©2007 Stephen J. Shaner

A city divided

Hebron is a divided city. In the mid-1990’s Hebron was carved into two areas of control known as H1 and H2. Area H1, about 80 percent of the municipality of Hebron, was placed under Palestinian control while H2, the area that includes the Old City, the sacred Tomb of the Patriarchs, and Jewish settlements, was kept under Israeli jurisdiction. This separation occurred because 500 Jewish settlers were living among 150,000 Palestinians in the Old City. These settlers relied on protection from the Israeli army.

As a result of this division, large numbers of Palestinians moved out of the Old City to escape the pressures of life under Israeli military occupation, the frequent curfews, and conflicts with the settlers. Hundreds of shops in the ancient Kasbah were closed and a once thriving area became a run-down, militarized ghost town. Economic conditions for Palestinians in the entire Hebron municipality have been bleak since the separation and start of the second Intifada.

©2007 Stephen Shaner Kennedy (left) and a fellow CPT member walk through Hebron's nearly empty Kasbah

Everywhere in the Old City one has the feeling of being watched. Israeli soldiers are stationed at strategically located checkpoints throughout the city and routinely walk the streets in six man patrols. Soldiers will enter the homes and businesses of the local Palestinians, search the premises, question residents, and at times detain them.

The Palestinians have erected wire mesh screens over the streets in the Kasbah because settlers in the adjacent buildings throw their trash onto the street below; sometimes they throw concrete blocks. The trash and debris caught by these screens now forms a sort of rotting canopy hanging over the narrow streets of the Old City.

CPT tries to keep track of these activities and records events it feels violate the rights of the Palestinians. But Kennedy is realistic about what she faces in Hebron, “Sometimes we (CPT) feel a little frustrated because the situation doesn’t seem to get any better for the Palestinians,” she says. “But that doesn’t mean we don’t affect things. Of course I would like to see instant changes, but the world doesn’t work that way.”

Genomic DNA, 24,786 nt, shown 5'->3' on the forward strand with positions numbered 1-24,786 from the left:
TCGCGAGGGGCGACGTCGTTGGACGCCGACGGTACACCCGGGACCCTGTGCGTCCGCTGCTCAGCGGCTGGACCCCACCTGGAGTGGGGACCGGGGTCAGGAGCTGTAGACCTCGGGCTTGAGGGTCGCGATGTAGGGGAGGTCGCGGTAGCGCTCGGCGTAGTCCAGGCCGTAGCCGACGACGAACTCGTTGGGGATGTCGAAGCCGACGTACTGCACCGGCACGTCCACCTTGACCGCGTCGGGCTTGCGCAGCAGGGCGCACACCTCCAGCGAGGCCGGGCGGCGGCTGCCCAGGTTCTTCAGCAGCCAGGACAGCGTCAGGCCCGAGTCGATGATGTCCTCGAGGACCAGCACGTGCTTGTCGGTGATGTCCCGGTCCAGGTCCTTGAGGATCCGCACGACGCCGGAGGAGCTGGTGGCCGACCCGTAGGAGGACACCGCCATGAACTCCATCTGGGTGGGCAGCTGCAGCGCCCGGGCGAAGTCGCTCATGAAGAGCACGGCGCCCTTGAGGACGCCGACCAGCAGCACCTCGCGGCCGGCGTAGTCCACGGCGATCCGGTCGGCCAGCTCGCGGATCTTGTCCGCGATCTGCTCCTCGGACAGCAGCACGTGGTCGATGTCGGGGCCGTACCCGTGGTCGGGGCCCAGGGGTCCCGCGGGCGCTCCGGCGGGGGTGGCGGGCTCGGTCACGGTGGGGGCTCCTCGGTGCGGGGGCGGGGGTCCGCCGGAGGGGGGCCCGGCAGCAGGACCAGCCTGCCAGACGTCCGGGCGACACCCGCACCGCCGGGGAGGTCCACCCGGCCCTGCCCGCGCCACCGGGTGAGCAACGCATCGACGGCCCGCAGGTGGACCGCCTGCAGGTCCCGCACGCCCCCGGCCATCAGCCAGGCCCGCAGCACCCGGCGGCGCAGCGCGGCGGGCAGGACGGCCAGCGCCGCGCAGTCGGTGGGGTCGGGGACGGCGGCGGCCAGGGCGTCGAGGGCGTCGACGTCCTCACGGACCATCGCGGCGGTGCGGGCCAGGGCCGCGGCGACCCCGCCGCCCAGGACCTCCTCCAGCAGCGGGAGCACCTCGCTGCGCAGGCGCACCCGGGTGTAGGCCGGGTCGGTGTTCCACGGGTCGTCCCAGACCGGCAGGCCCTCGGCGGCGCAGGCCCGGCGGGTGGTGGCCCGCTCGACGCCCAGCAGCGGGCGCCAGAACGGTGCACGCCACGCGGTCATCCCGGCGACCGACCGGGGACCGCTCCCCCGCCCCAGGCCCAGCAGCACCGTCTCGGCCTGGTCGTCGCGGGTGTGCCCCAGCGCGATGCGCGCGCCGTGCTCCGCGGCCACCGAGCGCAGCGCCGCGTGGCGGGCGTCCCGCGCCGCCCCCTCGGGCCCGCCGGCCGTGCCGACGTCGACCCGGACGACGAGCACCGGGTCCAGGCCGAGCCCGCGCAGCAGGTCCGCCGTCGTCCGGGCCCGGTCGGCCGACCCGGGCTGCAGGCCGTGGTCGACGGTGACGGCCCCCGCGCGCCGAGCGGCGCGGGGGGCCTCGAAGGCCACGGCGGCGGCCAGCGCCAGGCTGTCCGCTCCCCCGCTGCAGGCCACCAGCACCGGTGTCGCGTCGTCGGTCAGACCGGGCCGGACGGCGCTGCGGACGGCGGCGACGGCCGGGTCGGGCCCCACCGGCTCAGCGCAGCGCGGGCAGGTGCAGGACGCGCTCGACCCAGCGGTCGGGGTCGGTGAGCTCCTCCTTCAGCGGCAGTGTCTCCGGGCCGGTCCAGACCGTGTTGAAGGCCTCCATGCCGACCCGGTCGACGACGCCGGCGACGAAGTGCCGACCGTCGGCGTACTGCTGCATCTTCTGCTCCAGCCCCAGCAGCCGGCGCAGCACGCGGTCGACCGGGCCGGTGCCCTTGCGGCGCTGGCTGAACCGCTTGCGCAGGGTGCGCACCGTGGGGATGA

While in Hebron, Kennedy’s primary work involves conducting daily school patrols. During the height of the Intifada, the Israelis would close the schools for days or weeks at a time because of the curfews imposed on Palestinians. It was decided that CPT would start patrols to accompany children to their schools after they learned of a United Nations document that stated children have the right to go to school even during a time of war.

©2007 Stephen Shaner Handcuffed and blindfolded on the street; a Palestinian detained by Israeli soldiers

At first, Kennedy found the situation very tense and dangerous. “Teargas was thrown into schoolyards by the Israelis to disperse groups of kids,” she says. “Palestinian boys would sometimes throw stones at the soldiers. The soldiers have responded with gunfire and children have been shot.”

On a typical day, Kennedy wakes at 6 a.m., has a simple breakfast, and is out on the streets by 7 a.m. to start patrolling where the Palestinian children walk to school. Two team members usually split up and walk several routes between the seven nearby schools. Children must pass army checkpoints and travel on roads controlled by settlers. This leads to confrontations.

To increase their visibility on the street, CPT members wear red baseball caps when on patrol. They hope their presence will calm the children’s fears and defuse potential problems before they occur. Kennedy believes that CPT helps keep the children safe because settlers and soldiers are less likely to provoke the kids when internationals are monitoring the situation.

When the school patrol is finished, team members will return to the CPT apartment at about 8 a.m., hold a worship service, and then have a team meeting to discuss the days’ remaining tasks. The team teaches nonviolence skills to other activist groups and often conducts tours of Hebron for visiting journalists and groups of concerned individuals, so all of these events must be planned in advance. The team works six days a week while in Hebron with Sunday being the groups’ day for rest and reflection.